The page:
The Terror-Billy takes a backseat to the Terror Twins as they carry the Blazkowicz name into the 80s with the same fury to kill all Nazis, just like their daddy. Wolfenstein: Youngblood comes from the joint efforts of Machine Games and Arkane Studios, blending amazing gunplay with detailed locations, but the game on the whole feels like an experiment and less story-driven as the series is known for. This is a standalone entry that ties into the former and upcoming mainline games that tries many new things, and not all elements are as well executed as others, but manages to be a fun time overall. The best thing Wolfenstein: Youngblood does, is give a glimpse at where the series is heading, and it’s so very exciting.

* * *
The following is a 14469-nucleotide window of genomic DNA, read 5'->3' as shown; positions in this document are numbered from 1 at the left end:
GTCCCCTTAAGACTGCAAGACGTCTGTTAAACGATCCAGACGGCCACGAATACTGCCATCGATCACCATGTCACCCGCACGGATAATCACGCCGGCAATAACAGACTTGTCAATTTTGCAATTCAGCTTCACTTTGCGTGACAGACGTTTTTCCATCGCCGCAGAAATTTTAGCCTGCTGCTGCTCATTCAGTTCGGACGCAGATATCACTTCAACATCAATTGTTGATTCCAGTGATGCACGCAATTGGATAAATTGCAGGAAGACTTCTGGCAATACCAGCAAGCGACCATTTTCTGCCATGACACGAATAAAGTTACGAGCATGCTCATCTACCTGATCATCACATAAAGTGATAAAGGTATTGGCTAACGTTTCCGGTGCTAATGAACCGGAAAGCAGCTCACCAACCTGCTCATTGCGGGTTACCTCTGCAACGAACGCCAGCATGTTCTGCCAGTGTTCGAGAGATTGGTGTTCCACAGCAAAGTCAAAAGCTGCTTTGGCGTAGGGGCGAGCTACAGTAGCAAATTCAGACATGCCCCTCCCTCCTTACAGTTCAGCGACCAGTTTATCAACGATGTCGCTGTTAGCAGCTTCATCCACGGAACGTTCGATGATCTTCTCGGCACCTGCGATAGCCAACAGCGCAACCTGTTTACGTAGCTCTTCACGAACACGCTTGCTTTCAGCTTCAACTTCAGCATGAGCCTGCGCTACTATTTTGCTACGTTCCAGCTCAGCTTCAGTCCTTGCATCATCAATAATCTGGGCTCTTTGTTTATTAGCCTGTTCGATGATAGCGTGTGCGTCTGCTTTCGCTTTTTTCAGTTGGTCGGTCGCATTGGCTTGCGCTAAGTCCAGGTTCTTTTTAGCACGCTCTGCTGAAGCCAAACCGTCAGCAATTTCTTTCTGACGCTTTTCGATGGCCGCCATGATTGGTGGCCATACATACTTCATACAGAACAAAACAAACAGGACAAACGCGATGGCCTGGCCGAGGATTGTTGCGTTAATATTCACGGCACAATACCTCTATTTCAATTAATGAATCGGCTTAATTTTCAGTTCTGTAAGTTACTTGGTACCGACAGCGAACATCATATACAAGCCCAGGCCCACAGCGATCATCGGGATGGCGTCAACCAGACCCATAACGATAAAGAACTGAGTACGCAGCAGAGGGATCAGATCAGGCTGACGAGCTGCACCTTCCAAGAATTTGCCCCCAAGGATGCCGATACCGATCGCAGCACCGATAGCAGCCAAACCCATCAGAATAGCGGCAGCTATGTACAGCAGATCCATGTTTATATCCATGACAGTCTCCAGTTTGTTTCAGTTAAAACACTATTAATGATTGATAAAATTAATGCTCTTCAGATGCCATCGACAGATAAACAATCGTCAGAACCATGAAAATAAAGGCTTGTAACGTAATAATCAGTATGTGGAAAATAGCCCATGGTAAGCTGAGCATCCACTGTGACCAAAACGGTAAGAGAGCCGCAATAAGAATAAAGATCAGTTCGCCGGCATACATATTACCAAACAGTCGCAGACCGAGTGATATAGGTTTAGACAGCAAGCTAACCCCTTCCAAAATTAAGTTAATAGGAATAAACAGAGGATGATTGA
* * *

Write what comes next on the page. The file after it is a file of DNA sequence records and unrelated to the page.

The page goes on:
Wolfenstein: The New Order was my pick for Game of the Year in 2014. It did things other shooters weren’t doing by telling a meaningful, heartfelt story amid a violent and righteous rebellion against the Nazi Reich overtaking of the United States. Machine Games didn’t exactly play it safe before, but now after the success of The New Order, are able to take risks with Wolfenstein II: The New Colossus in excellent and fantastic ways. “A colossus is a person or thing of enormous size, importance, or ability.” In this, I’d say the game can be summed up as such. Wolfenstein II: The New Colossus is important, bold, and emphatic with its refusal to let hate be all there is in the world.